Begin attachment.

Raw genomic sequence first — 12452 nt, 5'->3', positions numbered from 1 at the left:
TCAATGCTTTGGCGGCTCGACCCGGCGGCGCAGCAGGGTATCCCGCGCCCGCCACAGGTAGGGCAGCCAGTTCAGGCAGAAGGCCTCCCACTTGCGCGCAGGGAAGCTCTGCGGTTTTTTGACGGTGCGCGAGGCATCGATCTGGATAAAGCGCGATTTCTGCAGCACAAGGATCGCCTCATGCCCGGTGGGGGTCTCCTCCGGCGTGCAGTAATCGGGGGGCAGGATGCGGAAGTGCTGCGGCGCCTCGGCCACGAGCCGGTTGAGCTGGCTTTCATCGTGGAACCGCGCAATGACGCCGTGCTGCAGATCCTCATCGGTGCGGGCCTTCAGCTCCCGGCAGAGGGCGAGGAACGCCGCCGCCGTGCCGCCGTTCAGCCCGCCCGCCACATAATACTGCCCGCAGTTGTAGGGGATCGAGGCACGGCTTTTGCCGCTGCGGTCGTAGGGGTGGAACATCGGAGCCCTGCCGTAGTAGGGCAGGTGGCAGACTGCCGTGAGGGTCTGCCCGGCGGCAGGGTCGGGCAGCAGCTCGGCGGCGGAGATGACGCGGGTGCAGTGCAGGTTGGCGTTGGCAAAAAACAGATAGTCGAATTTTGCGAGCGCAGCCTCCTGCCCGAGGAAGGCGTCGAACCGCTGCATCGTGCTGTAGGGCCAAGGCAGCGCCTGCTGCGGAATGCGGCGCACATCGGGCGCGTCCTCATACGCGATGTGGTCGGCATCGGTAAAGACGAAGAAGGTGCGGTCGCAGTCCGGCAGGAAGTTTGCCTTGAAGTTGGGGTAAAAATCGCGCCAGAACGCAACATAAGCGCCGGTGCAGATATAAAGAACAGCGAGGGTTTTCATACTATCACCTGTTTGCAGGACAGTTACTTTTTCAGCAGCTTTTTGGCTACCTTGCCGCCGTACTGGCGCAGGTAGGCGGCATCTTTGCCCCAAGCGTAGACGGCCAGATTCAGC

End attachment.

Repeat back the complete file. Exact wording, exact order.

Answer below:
Raw genomic sequence first — 12452 nt, 5'->3', positions numbered from 1 at the left:
TCAATGCTTTGGCGGCTCGACCCGGCGGCGCAGCAGGGTATCCCGCGCCCGCCACAGGTAGGGCAGCCAGTTCAGGCAGAAGGCCTCCCACTTGCGCGCAGGGAAGCTCTGCGGTTTTTTGACGGTGCGCGAGGCATCGATCTGGATAAAGCGCGATTTCTGCAGCACAAGGATCGCCTCATGCCCGGTGGGGGTCTCCTCCGGCGTGCAGTAATCGGGGGGCAGGATGCGGAAGTGCTGCGGCGCCTCGGCCACGAGCCGGTTGAGCTGGCTTTCATCGTGGAACCGCGCAATGACGCCGTGCTGCAGATCCTCATCGGTGCGGGCCTTCAGCTCCCGGCAGAGGGCGAGGAACGCCGCCGCCGTGCCGCCGTTCAGCCCGCCCGCCACATAATACTGCCCGCAGTTGTAGGGGATCGAGGCACGGCTTTTGCCGCTGCGGTCGTAGGGGTGGAACATCGGAGCCCTGCCGTAGTAGGGCAGGTGGCAGACTGCCGTGAGGGTCTGCCCGGCGGCAGGGTCGGGCAGCAGCTCGGCGGCGGAGATGACGCGGGTGCAGTGCAGGTTGGCGTTGGCAAAAAACAGATAGTCGAATTTTGCGAGCGCAGCCTCCTGCCCGAGGAAGGCGTCGAACCGCTGCATCGTGCTGTAGGGCCAAGGCAGCGCCTGCTGCGGAATGCGGCGCACATCGGGCGCGTCCTCATACGCGATGTGGTCGGCATCGGTAAAGACGAAGAAGGTGCGGTCGCAGTCCGGCAGGAAGTTTGCCTTGAAGTTGGGGTAAAAATCGCGCCAGAACGCAACATAAGCGCCGGTGCAGATATAAAGAACAGCGAGGGTTTTCATACTATCACCTGTTTGCAGGACAGTTACTTTTTCAGCAGCTTTTTGGCTACCTTGCCGCCGTACTGGCGCAGGTAGGCGGCATCTTTGCCCCAAGCGTAGACGGCCAGATTCAGC